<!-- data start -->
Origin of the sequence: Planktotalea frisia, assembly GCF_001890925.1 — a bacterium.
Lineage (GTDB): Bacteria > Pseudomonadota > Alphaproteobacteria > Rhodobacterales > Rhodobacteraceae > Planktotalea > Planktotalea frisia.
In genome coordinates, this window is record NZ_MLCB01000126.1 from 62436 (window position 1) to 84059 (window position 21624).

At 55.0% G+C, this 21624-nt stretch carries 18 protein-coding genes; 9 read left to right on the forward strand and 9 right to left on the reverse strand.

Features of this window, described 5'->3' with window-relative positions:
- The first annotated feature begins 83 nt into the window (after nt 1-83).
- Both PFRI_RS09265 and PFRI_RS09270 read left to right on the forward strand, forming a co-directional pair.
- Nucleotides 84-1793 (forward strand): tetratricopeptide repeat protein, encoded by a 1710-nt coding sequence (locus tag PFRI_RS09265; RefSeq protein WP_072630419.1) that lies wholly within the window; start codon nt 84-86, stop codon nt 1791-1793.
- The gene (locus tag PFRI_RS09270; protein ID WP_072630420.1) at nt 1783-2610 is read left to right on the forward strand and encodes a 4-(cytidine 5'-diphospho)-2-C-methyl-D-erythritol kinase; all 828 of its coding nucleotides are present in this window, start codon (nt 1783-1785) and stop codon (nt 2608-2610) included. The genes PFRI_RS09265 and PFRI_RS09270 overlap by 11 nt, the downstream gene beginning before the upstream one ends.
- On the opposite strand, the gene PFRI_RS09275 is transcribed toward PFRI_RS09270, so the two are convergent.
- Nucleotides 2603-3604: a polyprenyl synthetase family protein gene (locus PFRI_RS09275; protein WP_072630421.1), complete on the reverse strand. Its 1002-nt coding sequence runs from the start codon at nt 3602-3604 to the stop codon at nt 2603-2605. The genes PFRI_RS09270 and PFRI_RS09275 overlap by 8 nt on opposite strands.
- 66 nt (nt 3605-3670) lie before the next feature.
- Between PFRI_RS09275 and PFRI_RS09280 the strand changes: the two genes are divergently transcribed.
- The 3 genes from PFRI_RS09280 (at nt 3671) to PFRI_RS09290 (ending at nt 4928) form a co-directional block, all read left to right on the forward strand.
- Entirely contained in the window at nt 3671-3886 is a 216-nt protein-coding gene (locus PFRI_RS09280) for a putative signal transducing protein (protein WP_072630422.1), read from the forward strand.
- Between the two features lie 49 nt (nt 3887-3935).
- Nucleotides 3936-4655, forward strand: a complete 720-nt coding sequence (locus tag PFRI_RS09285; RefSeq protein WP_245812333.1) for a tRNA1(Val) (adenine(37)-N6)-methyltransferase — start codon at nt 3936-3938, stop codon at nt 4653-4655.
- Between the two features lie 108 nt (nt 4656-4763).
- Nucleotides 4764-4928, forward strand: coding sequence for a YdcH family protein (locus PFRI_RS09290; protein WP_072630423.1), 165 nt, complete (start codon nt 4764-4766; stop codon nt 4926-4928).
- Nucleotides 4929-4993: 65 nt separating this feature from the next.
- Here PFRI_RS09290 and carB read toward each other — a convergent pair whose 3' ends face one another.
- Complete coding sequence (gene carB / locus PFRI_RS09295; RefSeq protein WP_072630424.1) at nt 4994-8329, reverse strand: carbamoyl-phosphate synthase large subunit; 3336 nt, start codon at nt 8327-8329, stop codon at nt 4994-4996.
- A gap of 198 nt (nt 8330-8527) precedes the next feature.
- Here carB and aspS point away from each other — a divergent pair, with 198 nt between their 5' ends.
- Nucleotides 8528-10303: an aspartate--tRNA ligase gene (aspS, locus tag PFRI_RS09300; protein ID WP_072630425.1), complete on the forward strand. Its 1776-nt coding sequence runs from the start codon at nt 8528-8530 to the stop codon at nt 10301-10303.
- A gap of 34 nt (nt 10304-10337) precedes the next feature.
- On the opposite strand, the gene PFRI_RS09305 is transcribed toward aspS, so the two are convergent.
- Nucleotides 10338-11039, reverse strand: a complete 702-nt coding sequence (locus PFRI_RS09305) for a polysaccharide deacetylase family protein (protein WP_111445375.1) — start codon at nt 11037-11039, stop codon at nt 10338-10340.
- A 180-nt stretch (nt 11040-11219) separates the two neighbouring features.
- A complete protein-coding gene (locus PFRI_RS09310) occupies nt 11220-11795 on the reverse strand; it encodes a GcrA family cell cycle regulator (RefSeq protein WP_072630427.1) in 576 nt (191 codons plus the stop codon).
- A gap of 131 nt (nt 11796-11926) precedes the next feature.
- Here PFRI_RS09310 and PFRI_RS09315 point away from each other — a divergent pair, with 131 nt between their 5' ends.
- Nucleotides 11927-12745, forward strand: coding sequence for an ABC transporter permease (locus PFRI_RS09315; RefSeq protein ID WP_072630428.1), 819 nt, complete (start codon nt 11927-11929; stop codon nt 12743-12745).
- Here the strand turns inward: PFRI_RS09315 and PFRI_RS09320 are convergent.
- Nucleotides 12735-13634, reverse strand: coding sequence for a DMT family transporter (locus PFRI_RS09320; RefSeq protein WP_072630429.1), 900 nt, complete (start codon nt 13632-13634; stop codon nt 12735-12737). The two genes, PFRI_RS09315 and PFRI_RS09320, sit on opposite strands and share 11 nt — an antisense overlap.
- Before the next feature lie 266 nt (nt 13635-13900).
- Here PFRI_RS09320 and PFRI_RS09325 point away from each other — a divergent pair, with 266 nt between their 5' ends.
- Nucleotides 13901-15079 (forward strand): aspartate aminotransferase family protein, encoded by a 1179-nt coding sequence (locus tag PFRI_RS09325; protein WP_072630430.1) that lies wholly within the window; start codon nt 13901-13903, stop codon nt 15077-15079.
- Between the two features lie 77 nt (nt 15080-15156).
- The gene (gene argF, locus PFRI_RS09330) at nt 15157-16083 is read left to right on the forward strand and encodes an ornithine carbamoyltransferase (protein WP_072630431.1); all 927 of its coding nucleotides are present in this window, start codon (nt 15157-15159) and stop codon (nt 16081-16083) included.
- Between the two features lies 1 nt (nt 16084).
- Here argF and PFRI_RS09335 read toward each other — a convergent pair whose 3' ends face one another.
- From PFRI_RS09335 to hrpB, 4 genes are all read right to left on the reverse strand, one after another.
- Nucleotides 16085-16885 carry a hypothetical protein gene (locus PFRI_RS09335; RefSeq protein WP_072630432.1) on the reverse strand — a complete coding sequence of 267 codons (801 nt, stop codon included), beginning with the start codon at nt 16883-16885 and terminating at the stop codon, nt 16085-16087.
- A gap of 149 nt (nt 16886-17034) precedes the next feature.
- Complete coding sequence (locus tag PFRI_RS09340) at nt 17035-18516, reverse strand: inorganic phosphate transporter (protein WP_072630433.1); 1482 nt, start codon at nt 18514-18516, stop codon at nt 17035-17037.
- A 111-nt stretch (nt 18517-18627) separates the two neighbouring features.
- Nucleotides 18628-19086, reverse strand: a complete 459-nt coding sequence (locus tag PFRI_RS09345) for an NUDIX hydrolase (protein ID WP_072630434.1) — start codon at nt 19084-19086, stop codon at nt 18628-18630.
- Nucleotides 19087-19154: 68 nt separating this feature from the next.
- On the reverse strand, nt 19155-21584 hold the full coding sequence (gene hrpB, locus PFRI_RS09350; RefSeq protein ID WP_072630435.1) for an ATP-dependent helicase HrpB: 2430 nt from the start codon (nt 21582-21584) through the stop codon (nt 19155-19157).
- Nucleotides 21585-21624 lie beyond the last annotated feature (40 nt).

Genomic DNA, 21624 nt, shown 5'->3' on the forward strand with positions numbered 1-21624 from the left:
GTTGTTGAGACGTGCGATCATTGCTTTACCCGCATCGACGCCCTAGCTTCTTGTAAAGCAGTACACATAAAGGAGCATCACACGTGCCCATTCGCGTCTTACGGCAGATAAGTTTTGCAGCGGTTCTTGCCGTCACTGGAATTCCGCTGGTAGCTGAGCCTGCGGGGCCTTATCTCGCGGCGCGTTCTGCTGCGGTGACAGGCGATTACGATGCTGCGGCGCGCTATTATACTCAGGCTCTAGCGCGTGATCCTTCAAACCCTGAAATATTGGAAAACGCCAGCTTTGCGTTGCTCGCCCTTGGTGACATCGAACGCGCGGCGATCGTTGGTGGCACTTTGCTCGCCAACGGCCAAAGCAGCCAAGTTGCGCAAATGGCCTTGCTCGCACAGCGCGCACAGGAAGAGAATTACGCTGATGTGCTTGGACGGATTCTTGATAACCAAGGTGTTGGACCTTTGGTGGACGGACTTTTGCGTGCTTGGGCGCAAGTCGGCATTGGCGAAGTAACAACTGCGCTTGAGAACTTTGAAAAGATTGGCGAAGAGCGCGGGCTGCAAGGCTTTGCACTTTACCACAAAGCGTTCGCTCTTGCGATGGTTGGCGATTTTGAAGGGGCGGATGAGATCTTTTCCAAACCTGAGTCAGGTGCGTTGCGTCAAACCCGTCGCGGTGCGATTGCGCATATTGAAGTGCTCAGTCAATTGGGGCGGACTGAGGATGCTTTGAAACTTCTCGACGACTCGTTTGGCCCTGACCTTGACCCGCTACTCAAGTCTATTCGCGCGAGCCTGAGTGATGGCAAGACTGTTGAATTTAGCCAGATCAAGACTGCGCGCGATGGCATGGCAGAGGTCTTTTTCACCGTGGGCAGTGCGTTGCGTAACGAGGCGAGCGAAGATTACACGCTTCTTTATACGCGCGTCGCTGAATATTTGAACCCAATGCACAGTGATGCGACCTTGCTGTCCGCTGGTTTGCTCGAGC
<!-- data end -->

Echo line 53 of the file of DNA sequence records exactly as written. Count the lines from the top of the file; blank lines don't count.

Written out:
GTTGTTGAGACGTGCGATCATTGCTTTACCCGCATCGACGCCCTAGCTTCTTGTAAAGCAGTACACATAAAGGAGCATCACACGTGCCCATTCGCGTCTTACGGCAGATAAGTTTTGCAGCGGTTCTTGCCGTCACTGGAATTCCGCTGGTAGCTGAGCCTGCGGGGCCTTATCTCGCGGCGCGTTCTGCTGCGGTGACAGGCGATTACGATGCTGCGGCGCGCTATTATACTCAGGCTCTAGCGCGTGATCCTTCAAACCCTGAAATATTGGAAAACGCCAGCTTTGCGTTGCTCGCCCTTGGTGACATCGAACGCGCGGCGATCGTTGGTGGCACTTTGCTCGCCAACGGCCAAAGCAGCCAAGTTGCGCAAATGGCCTTGCTCGCACAGCGCGCACAGGAAGAGAATTACGCTGATGTGCTTGGACGGATTCTTGATAACCAAGGTGTTGGACCTTTGGTGGACGGACTTTTGCGTGCTTGGGCGCAAGTCGGCATTGGCGAAGTAACAACTGCGCTTGAGAACTTTGAAAAGATTGGCGAAGAGCGCGGGCTGCAAGGCTTTGCACTTTACCACAAAGCGTTCGCTCTTGCGATGGTTGGCGATTTTGAAGGGGCGGATGAGATCTTTTCCAAACCTGAGTCAGGTGCGTTGCGTCAAACCCGTCGCGGTGCGATTGCGCATATTGAAGTGCTCAGTCAATTGGGGCGGACTGAGGATGCTTTGAAACTTCTCGACGACTCGTTTGGCCCTGACCTTGACCCGCTACTCAAGTCTATTCGCGCGAGCCTGAGTGATGGCAAGACTGTTGAATTTAGCCAGATCAAGACTGCGCGCGATGGCATGGCAGAGGTCTTTTTCACCGTGGGCAGTGCGTTGCGTAACGAGGCGAGCGAAGATTACACGCTTCTTTATACGCGCGTCGCTGAATATTTGAACCCAATGCACAGTGATGCGACCTTGCTGTCCGCTGGTTTGCTCGAGC